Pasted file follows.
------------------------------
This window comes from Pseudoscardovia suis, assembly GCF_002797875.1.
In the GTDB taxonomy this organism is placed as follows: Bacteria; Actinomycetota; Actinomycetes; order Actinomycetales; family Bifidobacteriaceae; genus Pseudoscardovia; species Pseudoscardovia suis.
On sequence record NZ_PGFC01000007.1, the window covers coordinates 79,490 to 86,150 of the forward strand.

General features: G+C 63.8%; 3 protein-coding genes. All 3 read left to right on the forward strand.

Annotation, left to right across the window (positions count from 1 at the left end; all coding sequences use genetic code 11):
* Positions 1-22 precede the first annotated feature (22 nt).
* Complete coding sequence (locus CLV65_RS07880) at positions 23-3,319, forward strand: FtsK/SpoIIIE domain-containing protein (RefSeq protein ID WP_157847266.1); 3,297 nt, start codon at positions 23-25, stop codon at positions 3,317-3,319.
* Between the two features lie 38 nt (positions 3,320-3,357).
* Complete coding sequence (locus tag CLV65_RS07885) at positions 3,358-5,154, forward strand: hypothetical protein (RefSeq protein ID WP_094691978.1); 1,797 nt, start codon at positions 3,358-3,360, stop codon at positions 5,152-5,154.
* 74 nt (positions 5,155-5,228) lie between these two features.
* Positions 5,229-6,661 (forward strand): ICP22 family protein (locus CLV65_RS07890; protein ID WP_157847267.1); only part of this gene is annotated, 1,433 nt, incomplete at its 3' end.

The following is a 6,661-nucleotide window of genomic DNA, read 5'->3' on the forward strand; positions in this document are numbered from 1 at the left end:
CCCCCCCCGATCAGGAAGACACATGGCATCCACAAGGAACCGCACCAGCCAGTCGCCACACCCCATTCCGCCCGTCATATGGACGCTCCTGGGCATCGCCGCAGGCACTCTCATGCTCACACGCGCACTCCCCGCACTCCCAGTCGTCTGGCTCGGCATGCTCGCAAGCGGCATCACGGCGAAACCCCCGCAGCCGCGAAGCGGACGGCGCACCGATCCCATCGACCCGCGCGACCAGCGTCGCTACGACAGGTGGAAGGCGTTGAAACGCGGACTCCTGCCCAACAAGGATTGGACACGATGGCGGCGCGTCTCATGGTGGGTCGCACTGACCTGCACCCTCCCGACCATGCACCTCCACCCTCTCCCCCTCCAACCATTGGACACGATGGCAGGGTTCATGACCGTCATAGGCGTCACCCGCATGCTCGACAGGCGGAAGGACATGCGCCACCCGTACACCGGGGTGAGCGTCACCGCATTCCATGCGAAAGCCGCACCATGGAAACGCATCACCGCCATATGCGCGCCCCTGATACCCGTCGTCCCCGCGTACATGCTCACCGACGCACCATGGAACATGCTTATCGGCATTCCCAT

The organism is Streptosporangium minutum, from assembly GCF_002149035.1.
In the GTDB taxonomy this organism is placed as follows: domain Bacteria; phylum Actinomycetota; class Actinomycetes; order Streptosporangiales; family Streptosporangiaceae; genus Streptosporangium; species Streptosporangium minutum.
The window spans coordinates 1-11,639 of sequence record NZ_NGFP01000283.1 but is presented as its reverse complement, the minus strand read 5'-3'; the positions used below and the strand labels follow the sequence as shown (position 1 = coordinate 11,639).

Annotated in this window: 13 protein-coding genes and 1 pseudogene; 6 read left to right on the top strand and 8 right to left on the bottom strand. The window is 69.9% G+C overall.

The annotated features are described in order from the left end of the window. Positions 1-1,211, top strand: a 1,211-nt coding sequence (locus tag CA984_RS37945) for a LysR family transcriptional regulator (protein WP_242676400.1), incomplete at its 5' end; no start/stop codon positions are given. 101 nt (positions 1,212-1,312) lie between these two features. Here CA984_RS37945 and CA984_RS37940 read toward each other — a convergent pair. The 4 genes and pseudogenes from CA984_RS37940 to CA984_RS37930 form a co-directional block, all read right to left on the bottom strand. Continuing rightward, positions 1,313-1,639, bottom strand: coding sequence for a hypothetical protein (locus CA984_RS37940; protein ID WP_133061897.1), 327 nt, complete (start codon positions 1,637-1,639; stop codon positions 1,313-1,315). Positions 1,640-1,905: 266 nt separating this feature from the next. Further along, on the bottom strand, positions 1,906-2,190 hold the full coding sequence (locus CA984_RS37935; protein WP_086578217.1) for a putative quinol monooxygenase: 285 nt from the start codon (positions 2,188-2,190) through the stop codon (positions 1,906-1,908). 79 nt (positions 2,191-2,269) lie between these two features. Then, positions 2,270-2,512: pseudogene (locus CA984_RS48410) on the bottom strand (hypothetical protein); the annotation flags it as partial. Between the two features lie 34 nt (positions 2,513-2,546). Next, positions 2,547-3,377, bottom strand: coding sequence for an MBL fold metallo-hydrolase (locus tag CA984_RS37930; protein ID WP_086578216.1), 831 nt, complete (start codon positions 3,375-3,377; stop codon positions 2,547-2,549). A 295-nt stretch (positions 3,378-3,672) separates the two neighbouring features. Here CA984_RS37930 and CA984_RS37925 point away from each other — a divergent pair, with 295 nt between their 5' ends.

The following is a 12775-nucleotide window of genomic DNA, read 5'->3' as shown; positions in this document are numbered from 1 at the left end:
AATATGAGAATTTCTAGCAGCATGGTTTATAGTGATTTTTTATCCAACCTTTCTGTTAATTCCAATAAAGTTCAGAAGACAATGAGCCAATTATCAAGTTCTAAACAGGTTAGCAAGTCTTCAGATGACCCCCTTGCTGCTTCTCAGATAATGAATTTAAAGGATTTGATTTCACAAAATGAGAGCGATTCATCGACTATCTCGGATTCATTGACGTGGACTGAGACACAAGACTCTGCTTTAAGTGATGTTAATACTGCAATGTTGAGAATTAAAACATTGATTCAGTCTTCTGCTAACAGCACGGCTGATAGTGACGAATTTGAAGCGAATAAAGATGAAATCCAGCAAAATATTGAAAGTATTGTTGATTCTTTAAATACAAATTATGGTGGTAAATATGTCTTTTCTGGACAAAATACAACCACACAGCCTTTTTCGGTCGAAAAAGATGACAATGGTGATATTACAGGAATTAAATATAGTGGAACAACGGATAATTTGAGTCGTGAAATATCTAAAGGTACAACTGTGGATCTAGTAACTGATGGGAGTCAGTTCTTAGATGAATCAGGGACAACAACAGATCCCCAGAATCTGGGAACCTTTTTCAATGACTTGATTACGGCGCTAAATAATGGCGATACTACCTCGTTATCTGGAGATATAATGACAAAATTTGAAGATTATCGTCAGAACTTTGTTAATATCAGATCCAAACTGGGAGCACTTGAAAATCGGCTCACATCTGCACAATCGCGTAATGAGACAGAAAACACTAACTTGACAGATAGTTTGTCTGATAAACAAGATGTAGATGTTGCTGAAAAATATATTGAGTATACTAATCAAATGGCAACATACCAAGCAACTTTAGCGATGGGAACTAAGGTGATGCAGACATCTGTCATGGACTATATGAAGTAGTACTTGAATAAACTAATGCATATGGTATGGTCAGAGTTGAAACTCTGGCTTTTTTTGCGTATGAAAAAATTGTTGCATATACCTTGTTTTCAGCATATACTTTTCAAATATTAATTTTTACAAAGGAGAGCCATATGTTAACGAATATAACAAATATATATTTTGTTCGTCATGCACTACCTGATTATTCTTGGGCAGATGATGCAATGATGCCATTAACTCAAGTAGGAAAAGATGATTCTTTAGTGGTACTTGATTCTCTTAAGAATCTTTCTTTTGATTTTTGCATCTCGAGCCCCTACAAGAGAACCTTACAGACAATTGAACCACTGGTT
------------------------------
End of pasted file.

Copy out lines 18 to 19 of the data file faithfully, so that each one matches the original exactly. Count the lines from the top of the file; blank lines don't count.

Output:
The annotated features are described in order from the left end of the window. Positions 1-1,211, top strand: a 1,211-nt coding sequence (locus tag CA984_RS37945) for a LysR family transcriptional regulator (protein WP_242676400.1), incomplete at its 5' end; no start/stop codon positions are given. 101 nt (positions 1,212-1,312) lie between these two features. Here CA984_RS37945 and CA984_RS37940 read toward each other — a convergent pair. The 4 genes and pseudogenes from CA984_RS37940 to CA984_RS37930 form a co-directional block, all read right to left on the bottom strand. Continuing rightward, positions 1,313-1,639, bottom strand: coding sequence for a hypothetical protein (locus CA984_RS37940; protein ID WP_133061897.1), 327 nt, complete (start codon positions 1,637-1,639; stop codon positions 1,313-1,315). Positions 1,640-1,905: 266 nt separating this feature from the next. Further along, on the bottom strand, positions 1,906-2,190 hold the full coding sequence (locus CA984_RS37935; protein WP_086578217.1) for a putative quinol monooxygenase: 285 nt from the start codon (positions 2,188-2,190) through the stop codon (positions 1,906-1,908). 79 nt (positions 2,191-2,269) lie between these two features. Then, positions 2,270-2,512: pseudogene (locus CA984_RS48410) on the bottom strand (hypothetical protein); the annotation flags it as partial. Between the two features lie 34 nt (positions 2,513-2,546). Next, positions 2,547-3,377, bottom strand: coding sequence for an MBL fold metallo-hydrolase (locus tag CA984_RS37930; protein ID WP_086578216.1), 831 nt, complete (start codon positions 3,375-3,377; stop codon positions 2,547-2,549). A 295-nt stretch (positions 3,378-3,672) separates the two neighbouring features. Here CA984_RS37930 and CA984_RS37925 point away from each other — a divergent pair, with 295 nt between their 5' ends.

The following is a 12775-nucleotide window of genomic DNA, read 5'->3' as shown; positions in this document are numbered from 1 at the left end: